6 Ways to Build a Learning Organization Through Leveraging Millennials (Part 1)
Times are Changing
By 2020, Millennials are estimated to take up more than half of the global workforce, crowding out the Baby Boomers and Generation Xers that came before them. With a new generation proliferating further and higher in today’s organizations, it is a good time to look at how organizations are changing in response to this trend.
Of course, an organization needs to focus first and foremost on adapting to its business environment. But what if adapting to Millennials can also help organizations adapt to its external environment at an ever-faster rate? Fortunately, this appears to be the case. Changing the approach from adapting to Millennials to leveraging Millennials is the key to unlocking this possibility and opening doors to new opportunities to transform your organization into a Learning Organization.
The Learning Organization & Technology
A Learning Organization, as we all may have heard, is one in which an organization can flexibly adapt on an ongoing basis to a world where change is the only constant. While theorists and business pundits have been extolling the virtues of ‘Learning Organizations’ for some time, its status has changed from an extra advantage for market leaders to stay atop their perch, to being a standard requirement for staying relevant. Even in staid industries, the rapid change in the technological tools we are using means that employees must constantly be learning. Learning Organizations, of course, are not just trying to keep pace with technology, but can detect and explore new opportunities that technologies bring, and can make deep, significant changes in response.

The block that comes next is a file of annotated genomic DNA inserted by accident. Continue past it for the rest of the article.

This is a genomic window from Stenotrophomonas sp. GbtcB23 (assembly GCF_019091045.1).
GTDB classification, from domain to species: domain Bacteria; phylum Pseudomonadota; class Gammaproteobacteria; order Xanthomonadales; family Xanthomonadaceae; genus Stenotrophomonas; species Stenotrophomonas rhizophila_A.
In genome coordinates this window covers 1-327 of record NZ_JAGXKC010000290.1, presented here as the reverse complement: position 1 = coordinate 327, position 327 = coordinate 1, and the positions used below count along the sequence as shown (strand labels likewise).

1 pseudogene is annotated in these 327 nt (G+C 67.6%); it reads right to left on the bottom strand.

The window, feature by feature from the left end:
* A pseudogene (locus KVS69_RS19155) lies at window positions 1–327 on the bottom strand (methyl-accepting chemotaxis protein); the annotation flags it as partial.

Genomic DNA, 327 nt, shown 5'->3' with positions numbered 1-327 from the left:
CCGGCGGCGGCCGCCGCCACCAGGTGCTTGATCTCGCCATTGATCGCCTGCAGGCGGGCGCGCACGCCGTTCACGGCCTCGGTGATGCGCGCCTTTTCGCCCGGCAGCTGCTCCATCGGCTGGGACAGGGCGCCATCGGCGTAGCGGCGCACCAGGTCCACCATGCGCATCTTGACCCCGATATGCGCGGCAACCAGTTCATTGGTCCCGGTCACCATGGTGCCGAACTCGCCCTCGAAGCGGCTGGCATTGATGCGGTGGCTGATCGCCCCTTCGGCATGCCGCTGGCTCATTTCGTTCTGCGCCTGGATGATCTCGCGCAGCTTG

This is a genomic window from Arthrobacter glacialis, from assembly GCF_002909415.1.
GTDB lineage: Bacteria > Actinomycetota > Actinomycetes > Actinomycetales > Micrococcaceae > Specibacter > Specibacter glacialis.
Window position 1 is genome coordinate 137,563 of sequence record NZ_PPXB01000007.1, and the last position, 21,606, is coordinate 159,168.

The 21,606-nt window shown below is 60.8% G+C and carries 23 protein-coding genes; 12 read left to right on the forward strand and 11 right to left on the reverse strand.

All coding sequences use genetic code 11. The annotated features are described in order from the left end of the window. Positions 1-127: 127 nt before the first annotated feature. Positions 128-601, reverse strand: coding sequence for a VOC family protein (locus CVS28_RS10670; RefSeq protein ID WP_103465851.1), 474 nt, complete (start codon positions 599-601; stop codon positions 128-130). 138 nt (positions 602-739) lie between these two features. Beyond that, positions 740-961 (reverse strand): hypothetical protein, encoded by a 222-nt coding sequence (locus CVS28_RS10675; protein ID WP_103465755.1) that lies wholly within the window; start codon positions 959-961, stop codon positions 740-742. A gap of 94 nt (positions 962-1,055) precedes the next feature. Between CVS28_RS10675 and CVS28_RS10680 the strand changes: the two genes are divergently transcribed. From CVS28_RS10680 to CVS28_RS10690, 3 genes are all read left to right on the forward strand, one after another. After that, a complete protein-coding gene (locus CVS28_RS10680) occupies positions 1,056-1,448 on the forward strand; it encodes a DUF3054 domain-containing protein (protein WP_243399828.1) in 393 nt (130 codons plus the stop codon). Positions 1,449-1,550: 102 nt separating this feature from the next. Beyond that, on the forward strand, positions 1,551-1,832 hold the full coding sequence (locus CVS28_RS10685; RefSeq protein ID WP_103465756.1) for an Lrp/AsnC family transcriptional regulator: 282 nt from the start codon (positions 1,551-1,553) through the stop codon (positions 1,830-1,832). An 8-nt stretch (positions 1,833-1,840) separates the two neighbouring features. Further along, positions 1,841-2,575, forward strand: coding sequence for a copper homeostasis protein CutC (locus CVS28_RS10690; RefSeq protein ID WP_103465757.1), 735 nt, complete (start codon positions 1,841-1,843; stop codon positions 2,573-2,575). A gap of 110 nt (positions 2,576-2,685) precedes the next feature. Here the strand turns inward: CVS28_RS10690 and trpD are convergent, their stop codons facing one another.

In this turbulent environment, Millennials are primed to flourish. They natively understand the imperative of change and their clockspeed is already set for the accelerated learning this requires. Millennials are attracted to Learning Organizations because these environments will provide a place to experiment, learn quickly, develop skills, and make contributions that are highly valued. It is no surprise: the individuals best equipped to adapt to change are most likely to join organizations that embrace change. This creates a self-reinforcing positive loop between these employees and their companies. If your organization is not in this cycle, there is a danger that you will be left behind. But here’s a question: do you have eager Millennials in your organization? Then take a moment to breathe a sigh of relief (but not too long) and get to work in leveraging them to build a Learning Organization for your company.